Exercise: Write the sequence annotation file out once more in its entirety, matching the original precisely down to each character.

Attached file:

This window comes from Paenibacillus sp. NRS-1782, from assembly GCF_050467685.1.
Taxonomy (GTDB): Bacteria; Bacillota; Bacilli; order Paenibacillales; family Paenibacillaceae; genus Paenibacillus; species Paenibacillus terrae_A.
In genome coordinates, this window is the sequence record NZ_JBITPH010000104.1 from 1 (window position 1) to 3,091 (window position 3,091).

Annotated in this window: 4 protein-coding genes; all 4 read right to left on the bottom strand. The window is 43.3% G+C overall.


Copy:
This window comes from Paenibacillus sp. NRS-1782, from assembly GCF_050467685.1.
Taxonomy (GTDB): Bacteria; Bacillota; Bacilli; order Paenibacillales; family Paenibacillaceae; genus Paenibacillus; species Paenibacillus terrae_A.
In genome coordinates, this window is the sequence record NZ_JBITPH010000104.1 from 1 (window position 1) to 3,091 (window position 3,091).

Annotated in this window: 4 protein-coding genes; all 4 read right to left on the bottom strand. The window is 43.3% G+C overall.